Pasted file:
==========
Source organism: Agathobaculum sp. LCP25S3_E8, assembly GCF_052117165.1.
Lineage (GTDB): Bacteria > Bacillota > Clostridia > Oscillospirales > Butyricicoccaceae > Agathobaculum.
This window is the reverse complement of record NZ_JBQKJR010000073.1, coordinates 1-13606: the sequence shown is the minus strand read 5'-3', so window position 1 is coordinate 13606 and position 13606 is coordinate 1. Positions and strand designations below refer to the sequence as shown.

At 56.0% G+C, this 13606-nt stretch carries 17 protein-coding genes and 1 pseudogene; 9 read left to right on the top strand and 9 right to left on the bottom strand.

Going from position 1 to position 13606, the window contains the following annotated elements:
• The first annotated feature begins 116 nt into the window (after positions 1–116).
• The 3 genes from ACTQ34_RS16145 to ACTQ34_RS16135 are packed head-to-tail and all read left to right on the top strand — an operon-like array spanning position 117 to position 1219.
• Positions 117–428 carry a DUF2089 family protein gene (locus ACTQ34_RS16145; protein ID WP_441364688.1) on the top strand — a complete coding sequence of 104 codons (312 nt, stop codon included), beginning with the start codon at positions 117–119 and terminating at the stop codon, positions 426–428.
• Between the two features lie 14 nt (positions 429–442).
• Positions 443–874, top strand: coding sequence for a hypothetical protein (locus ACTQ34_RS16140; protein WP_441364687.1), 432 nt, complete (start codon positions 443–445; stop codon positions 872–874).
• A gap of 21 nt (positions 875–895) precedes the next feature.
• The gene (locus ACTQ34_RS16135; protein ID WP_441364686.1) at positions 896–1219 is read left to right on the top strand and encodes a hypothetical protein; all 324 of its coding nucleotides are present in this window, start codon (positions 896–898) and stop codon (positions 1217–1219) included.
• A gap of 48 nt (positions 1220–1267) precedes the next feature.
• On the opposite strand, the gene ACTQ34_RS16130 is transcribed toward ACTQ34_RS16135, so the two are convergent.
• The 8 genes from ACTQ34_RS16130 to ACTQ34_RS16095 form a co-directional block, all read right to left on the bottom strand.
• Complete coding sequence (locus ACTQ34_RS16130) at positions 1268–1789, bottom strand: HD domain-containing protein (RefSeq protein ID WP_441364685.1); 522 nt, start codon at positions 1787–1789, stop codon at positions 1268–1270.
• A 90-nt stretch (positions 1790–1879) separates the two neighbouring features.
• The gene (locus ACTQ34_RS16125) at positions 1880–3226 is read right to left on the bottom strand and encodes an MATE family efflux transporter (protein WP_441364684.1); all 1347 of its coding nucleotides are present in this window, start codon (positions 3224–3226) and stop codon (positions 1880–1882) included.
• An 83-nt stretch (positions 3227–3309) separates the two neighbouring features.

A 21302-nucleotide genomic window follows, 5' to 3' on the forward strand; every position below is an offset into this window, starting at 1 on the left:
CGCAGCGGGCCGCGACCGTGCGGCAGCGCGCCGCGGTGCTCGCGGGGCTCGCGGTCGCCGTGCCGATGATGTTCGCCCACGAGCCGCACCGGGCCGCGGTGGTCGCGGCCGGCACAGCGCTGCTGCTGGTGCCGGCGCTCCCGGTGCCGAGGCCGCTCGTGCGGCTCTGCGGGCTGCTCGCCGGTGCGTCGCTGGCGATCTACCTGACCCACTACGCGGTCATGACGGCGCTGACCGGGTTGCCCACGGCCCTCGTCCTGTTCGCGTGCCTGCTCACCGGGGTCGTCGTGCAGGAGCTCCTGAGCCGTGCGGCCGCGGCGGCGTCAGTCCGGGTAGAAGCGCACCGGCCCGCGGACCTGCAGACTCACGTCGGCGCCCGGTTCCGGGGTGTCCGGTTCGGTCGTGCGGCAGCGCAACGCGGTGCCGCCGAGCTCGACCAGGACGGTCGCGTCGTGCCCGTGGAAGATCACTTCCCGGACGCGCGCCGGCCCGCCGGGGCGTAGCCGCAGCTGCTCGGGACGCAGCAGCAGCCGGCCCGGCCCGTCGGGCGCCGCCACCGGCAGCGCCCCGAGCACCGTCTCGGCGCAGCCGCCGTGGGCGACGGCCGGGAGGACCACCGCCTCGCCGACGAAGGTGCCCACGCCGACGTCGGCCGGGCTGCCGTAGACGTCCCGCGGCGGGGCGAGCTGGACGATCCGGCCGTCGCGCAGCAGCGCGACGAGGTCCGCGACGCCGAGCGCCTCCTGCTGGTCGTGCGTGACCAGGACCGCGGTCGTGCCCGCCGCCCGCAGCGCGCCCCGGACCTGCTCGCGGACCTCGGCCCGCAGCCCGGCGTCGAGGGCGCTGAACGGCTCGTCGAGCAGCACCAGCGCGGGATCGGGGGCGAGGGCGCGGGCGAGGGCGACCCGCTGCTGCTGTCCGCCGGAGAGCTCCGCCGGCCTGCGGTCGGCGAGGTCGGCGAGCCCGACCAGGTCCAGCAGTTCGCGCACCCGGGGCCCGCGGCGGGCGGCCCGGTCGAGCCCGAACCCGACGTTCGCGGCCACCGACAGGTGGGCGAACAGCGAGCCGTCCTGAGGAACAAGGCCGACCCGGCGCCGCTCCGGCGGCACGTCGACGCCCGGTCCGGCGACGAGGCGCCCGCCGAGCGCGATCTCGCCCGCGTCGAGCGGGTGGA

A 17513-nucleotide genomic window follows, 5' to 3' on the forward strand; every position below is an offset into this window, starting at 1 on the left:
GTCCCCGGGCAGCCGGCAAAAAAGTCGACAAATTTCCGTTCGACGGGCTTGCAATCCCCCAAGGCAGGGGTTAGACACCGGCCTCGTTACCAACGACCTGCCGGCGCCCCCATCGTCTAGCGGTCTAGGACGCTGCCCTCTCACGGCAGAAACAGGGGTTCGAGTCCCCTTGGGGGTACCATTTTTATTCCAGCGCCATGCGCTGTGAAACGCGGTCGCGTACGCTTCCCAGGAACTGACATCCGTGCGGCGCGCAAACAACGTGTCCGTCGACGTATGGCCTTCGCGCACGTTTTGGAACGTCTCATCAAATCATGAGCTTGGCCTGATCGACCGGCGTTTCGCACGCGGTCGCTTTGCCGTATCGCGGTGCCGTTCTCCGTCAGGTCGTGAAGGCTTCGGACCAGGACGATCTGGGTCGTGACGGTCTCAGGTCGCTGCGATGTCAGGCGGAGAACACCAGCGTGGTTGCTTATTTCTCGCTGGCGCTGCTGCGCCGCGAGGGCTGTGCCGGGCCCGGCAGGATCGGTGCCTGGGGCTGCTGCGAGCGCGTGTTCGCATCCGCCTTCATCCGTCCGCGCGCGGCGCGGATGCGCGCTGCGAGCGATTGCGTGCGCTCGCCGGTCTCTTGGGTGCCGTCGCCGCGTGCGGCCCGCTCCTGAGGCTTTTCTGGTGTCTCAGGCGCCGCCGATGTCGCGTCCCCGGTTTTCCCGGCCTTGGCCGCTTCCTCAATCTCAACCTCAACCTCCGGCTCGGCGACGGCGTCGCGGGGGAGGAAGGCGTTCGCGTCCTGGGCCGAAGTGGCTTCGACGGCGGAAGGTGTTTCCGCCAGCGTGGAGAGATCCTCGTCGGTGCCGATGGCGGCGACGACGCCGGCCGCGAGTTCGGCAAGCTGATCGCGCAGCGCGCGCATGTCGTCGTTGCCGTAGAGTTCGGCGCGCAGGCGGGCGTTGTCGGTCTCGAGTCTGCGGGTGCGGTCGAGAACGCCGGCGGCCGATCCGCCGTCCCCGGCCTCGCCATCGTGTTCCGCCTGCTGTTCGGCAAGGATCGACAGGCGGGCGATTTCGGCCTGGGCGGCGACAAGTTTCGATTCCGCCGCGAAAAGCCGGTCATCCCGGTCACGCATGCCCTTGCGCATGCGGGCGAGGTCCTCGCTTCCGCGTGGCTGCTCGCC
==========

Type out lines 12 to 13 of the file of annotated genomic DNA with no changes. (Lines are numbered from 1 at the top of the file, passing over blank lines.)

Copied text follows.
• The gene (locus ACTQ34_RS16135; protein ID WP_441364686.1) at positions 896–1219 is read left to right on the top strand and encodes a hypothetical protein; all 324 of its coding nucleotides are present in this window, start codon (positions 896–898) and stop codon (positions 1217–1219) included.
• A gap of 48 nt (positions 1220–1267) precedes the next feature.